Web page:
Run with the Wind
by Lauren Orsini,
How would you rate episode 10 of
Run with the Wind ?
As I suspected last week, even though I spent the whole week worrying about him, we find out that Haiji is perfectly fine at the top of this episode. The real reason to tune in was not a gimmicky cliffhanger, but the surprising emotional growth his absence triggered in Prince and Kakeru. This week on Run with the Wind, the track team's fastest and slowest member finally learn to see eye to eye. “Our Speed” is the culmination of Kakeru's impressive character development, showing just how dramatically he has changed since joining the track team. However, Haiji's scare does little to change the team dynamic in the long run.
“Can we survive without Haiji?” one of the twins asks, and he's not joking. It's only after Haiji is out of commission that the rest of the team realizes how heavy a load he's been carrying. He's been managing practices, administrative tasks, cooking every day, and doing the same punishing training as everyone else. It turns out that he didn't faint while cooking; he simply fell asleep and didn't wake up even when the doctor stuck him with a syringe. “I thought he was fine without sleep,” Joji or Jota says ridiculously. Everyone wants to blame himself for Haiji's overwork, but Nico-chan-senpai is right when he observes that everyone shares the blame.
Without Haiji around as the team's center, this episode felt more broken up than usual, with brief visuals of Nira the dog as a transition between perspective shifts. Nico and Yuki, the most senior members, take on brief leadership roles while the twins and Hana try (badly) to cook, and everyone does their part to fill Haiji's shoes. I especially loved seeing how everyone did their part to help Haiji feel better—it's worth pausing to see everyone's messages and gifts. It must have worked because Haiji was back to normal after a day of rest, even taking Nira on a walk to the doctor's office. And then just about everything goes back to normal, as if the team has learned nothing from the experience. It's disappointing to see Haiji return to cooking an elaborate meal for everyone, since that kind of thing is how he wound up sick in the first place.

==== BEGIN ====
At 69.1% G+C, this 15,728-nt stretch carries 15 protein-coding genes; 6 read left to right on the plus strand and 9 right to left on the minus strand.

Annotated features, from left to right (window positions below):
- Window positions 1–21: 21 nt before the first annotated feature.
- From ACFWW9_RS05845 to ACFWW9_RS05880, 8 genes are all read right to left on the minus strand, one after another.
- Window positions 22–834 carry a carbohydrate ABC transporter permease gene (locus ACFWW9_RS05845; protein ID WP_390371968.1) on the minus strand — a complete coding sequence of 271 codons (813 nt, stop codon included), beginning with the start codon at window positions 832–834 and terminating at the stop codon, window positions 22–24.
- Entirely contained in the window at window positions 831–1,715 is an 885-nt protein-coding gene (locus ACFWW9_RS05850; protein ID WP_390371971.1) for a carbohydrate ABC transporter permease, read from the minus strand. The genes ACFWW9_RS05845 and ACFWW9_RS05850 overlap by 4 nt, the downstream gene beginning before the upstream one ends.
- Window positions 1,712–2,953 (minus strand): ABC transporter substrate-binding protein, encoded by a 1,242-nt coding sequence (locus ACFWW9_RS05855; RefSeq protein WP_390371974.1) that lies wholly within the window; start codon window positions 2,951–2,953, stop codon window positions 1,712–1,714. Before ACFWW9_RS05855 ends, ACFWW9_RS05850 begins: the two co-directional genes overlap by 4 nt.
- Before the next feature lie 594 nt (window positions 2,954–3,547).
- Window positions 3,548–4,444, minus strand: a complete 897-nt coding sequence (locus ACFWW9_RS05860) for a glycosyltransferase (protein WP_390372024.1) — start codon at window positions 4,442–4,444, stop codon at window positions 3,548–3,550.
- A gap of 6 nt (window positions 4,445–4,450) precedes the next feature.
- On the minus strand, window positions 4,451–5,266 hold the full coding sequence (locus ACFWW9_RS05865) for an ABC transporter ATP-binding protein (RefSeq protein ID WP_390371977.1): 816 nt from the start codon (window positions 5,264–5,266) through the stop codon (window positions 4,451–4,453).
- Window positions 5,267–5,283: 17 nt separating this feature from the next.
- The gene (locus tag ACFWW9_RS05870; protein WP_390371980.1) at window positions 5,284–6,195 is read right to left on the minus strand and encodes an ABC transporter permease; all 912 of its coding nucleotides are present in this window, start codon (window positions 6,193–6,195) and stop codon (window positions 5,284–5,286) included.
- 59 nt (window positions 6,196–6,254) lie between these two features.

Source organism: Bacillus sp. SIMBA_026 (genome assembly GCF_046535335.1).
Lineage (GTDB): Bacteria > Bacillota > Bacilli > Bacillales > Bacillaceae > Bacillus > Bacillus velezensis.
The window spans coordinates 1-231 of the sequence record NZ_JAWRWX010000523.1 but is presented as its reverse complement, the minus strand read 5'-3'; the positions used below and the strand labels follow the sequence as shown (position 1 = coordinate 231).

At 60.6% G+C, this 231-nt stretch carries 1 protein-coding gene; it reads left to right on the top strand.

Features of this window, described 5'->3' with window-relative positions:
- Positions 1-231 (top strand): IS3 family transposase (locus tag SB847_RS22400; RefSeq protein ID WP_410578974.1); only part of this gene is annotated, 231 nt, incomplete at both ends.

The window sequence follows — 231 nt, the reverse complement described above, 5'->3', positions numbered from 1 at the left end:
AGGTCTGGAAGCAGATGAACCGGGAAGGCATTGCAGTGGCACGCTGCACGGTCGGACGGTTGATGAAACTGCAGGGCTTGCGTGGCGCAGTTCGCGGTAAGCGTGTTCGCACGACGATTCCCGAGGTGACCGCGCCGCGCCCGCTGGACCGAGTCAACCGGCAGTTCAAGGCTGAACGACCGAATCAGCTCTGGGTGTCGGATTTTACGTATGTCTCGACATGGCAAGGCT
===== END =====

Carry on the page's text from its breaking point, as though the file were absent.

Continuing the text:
Even the shift that occurs through Prince and Kakeru's reconciliation shows the team's continued reliance on Haiji. Though Nico encourages the pair to make up now that Haiji isn't around to negotiate a shaky peace between them, it's still Haiji's words that finally convince Kakeru to reach out toward Prince. “Everyone else is running behind you. Until you turn around, you'll never see them from where you are." So Kakeru swallows his pride and in a charming fish-out-of-water move, he asks Prince to recommend some manga. Pretty soon, the pair is in sync while running and reading, and Kakeru gets the idea to incorporate his manga habits into his running posture. The emotional money shot of the episode is when Kakeru sacrifices his own excellent pace to encourage Prince to get his first sub-30 time. It's a visual depiction of Haiji's advice to turn around, and it emphasizes Kakeru's evolution over the course of the show from self-punishing wunderkind to supportive teammate. With Haiji's help, everyone on this team has grown. But because so little changed after Haiji's illness, I don't think we needed a dramatic cliffhanger to artificially raise the stakes.
Run with the Wind is currently streaming on Crunchyroll.
Lauren writes about geek careers at Otaku Journalist.
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